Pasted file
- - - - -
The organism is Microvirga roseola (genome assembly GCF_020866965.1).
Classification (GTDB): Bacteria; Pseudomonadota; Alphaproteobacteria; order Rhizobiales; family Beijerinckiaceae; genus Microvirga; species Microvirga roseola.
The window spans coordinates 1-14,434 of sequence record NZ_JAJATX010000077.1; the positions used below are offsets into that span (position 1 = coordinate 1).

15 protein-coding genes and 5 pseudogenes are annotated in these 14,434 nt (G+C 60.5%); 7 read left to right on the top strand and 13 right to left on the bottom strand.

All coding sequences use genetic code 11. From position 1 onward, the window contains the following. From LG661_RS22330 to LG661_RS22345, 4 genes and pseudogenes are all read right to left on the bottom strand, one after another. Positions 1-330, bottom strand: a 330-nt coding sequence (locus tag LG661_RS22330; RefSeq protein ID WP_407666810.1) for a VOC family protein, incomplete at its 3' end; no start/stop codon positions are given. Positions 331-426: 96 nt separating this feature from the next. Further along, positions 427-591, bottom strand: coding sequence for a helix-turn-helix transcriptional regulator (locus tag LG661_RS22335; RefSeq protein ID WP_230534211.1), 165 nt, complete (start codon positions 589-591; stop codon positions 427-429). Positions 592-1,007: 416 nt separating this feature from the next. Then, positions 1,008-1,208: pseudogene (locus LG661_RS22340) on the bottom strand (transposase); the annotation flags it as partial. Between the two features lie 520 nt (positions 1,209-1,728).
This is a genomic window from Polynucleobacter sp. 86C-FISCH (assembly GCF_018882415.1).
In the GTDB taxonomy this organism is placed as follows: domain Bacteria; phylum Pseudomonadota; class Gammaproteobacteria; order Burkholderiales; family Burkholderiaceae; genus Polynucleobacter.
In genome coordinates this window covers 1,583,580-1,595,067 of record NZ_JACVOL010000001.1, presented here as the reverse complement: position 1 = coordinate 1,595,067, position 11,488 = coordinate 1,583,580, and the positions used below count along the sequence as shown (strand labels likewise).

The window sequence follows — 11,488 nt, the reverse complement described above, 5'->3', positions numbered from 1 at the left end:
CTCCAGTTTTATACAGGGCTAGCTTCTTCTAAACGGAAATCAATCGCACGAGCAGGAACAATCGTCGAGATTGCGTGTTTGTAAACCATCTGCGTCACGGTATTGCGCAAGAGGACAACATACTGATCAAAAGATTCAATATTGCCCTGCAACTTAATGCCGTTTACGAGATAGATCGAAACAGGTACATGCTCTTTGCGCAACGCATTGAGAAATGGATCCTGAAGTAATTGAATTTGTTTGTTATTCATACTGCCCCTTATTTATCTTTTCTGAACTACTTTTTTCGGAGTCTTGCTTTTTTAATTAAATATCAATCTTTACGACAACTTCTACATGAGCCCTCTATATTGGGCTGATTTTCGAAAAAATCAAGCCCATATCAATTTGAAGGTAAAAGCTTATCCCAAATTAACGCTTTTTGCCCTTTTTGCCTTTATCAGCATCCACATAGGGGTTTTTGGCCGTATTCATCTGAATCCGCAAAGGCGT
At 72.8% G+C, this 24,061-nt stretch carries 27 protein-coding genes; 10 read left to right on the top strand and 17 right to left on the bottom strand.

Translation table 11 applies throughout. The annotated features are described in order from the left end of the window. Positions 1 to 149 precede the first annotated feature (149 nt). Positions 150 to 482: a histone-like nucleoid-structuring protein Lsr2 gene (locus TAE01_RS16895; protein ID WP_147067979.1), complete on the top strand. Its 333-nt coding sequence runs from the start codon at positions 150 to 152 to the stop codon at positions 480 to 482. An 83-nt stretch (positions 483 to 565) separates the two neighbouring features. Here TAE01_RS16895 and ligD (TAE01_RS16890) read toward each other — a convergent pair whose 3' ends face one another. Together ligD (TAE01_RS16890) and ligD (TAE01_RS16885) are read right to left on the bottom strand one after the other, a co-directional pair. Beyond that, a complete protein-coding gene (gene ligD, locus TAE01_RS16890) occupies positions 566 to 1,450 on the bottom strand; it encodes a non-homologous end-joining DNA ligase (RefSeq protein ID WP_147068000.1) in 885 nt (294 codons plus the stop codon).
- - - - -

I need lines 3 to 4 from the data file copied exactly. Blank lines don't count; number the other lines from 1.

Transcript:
The window spans coordinates 1-14,434 of sequence record NZ_JAJATX010000077.1; the positions used below are offsets into that span (position 1 = coordinate 1).

15 protein-coding genes and 5 pseudogenes are annotated in these 14,434 nt (G+C 60.5%); 7 read left to right on the top strand and 13 right to left on the bottom strand.